ATP is the molecule that fuels life. It is where our cells get the energy needed to perform their tasks. This lesson will define ATP, explain its structure, and briefly outline how it works.
Adenosine triphosphate, or ATP for short, is the energy currency of life. ATP is a high-energy molecule found in every cell. Its job is to store and supply the cell with needed energy.
Cells are the building blocks of life. They come in many different shapes and sizes. Each cell has a specific function to help the organism to perform tasks necessary for survival.
For instance, nerve cells are needed to communicate messages to our brains. They also allow us to think. Another example is the cells that make up our various muscles, such as the ones found in our eyelids that allow us to blink. All cells perform specific tasks, and all cells need energy to perform these tasks. This is where ATP comes into play.
In order for us to blink and think, we need the energy that ATP supplies to our cells. ATP is responsible for the energy needed to perform muscle contractions, nerve impulses, metabolism functions, and other various life-sustaining functions. It supplies the energy for chemical and mechanical reactions in every cell.ATP is found in the cytoplasm of the cell.
The cytoplasm is the gel-type filler of the cell where all of the organelles of the cell hang out. This location makes sense because the ATP needs to be near all of the cell parts so that it can supply them with the energy they need for chemical and mechanical reactions.ATP gets its energy by breaking down food. It is created in the mitochondria, the powerhouse factory organelle, during the process of cellular respiration. The energy is obtained from breaking down food. Animals eat the food, and plants absorb the energy from light through the process of photosynthesis.
Adenosine triphosphate is a high-energy molecule.
The main ingredients of this molecule are carbon, hydrogen, nitrogen, oxygen, and phosphorus. Its chemical formula is:C10 H16 N5 O13 P 3There are three sections of the ATP molecule. In the center is a sugar molecule called ribose. Attached to one end of the ribose are rings of carbon and nitrogen that form a base known as adenine. At the other end of the ribose is a group of three phosphates. The group of three phosphates is the key to the energy in the molecule.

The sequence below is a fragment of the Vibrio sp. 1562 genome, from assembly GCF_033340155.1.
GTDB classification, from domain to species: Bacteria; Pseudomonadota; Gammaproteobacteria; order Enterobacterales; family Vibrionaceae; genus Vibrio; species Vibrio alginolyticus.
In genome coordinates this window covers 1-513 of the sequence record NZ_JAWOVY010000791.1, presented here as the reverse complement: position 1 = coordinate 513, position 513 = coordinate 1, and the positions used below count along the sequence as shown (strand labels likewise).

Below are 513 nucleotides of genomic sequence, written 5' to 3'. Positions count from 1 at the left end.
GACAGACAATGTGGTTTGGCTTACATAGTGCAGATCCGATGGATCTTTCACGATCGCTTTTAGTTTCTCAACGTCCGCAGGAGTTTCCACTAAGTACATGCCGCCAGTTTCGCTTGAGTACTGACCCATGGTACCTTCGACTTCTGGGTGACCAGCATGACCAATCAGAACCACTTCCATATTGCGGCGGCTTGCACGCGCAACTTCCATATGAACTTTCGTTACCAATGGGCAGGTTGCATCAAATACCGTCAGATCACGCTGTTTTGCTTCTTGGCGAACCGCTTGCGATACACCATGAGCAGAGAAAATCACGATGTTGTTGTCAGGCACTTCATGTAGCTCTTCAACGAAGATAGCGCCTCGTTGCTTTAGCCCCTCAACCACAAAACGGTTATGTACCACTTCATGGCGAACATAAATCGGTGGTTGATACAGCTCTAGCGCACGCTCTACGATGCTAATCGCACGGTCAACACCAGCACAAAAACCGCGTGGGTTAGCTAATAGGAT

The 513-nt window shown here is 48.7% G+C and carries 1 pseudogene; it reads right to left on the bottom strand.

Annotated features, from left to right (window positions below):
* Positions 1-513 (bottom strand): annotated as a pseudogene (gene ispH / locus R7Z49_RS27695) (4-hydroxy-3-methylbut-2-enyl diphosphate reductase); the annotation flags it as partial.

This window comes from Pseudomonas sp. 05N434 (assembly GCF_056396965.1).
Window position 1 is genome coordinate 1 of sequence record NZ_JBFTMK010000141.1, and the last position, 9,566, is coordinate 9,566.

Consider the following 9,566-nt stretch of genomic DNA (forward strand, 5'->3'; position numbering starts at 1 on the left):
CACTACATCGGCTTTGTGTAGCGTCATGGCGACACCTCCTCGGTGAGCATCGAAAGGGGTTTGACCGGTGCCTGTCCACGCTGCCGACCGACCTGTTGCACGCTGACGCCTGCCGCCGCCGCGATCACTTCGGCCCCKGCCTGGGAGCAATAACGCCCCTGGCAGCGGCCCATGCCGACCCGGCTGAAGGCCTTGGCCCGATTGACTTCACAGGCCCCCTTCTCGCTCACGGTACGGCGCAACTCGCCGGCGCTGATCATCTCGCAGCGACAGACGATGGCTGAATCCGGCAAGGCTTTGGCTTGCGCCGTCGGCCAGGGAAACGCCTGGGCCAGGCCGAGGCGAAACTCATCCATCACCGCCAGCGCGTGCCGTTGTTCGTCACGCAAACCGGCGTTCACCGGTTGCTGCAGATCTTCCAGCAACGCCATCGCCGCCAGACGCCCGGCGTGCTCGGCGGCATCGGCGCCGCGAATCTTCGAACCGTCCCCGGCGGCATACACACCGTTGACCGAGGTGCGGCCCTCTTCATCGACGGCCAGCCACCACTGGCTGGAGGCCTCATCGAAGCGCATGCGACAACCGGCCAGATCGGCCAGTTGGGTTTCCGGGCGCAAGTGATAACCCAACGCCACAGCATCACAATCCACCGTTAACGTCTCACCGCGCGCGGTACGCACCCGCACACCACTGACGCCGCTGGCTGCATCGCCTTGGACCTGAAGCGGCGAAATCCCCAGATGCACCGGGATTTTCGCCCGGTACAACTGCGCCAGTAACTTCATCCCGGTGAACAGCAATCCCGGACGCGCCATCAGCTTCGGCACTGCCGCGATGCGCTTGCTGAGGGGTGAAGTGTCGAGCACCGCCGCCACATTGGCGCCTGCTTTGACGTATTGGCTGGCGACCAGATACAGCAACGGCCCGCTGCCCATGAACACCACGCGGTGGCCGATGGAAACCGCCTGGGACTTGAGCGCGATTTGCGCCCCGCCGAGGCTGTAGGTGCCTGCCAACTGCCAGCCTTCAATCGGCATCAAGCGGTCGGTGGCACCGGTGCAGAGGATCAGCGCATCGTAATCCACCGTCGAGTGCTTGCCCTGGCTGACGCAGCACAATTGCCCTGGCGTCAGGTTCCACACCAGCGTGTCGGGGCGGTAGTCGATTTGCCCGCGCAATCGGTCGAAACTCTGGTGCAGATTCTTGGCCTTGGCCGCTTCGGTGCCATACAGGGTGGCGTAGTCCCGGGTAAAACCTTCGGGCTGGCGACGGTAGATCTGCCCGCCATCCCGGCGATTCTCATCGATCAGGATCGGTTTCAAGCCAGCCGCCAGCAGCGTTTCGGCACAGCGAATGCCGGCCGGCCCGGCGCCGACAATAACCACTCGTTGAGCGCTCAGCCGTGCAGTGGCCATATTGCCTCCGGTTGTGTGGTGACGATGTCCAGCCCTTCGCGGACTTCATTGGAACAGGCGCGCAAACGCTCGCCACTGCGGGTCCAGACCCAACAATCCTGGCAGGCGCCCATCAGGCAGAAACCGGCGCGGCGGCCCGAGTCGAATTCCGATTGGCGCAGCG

The three phosphate atoms are linked together by phosphate bonds. The energy is actually locked in these bonds. Enzymes will come along and tell these bonds to break. The phosphate group will actually break free of the ATP molecule and release a lot of energy.The cell will use this energy to perform other reactions such as building proteins. When the organism is resting, the reverse reaction takes place, and the phosphate will re-attach itself to the ribose base of the molecule.
ATP, or adenosine triphosphate, is a high-energy molecule that is found floating in the cytoplasm of every cell. It’s a three-part molecule that has a phosphate group. When this phosphate group becomes detached from the molecule, it releases a lot of energy. The cell will use this energy to perform various chemical and mechanical reactions.
It is these reactions that cause nerve impulses and allow us to contract our muscles. Therefore, ATP gives us the energy to perform all of life’s tasks, such as blinking and thinking.
ATP Vocabulary & Definitions
- ATP – This acronym is short for adenosine triphosphate – the high-energy molecules in every cell.
- Cells – These are the blocks of life that have various sizes and shapes as well as different functions in the body.
- Cytoplasm – This is a gel-like filler in molecules where these cells hang out.
- Mitochondria – Mitochondria are the dynamo factories in the cells that break down food and create energy.
Studying this lesson on ATP and reviewing it at length could prepare you to subsequently:
- Recite the definition of the adenosine triphosphate (ATP)
- Understand the way in which cells work inside the body
- Detail the way in which ATP creates energy for the cells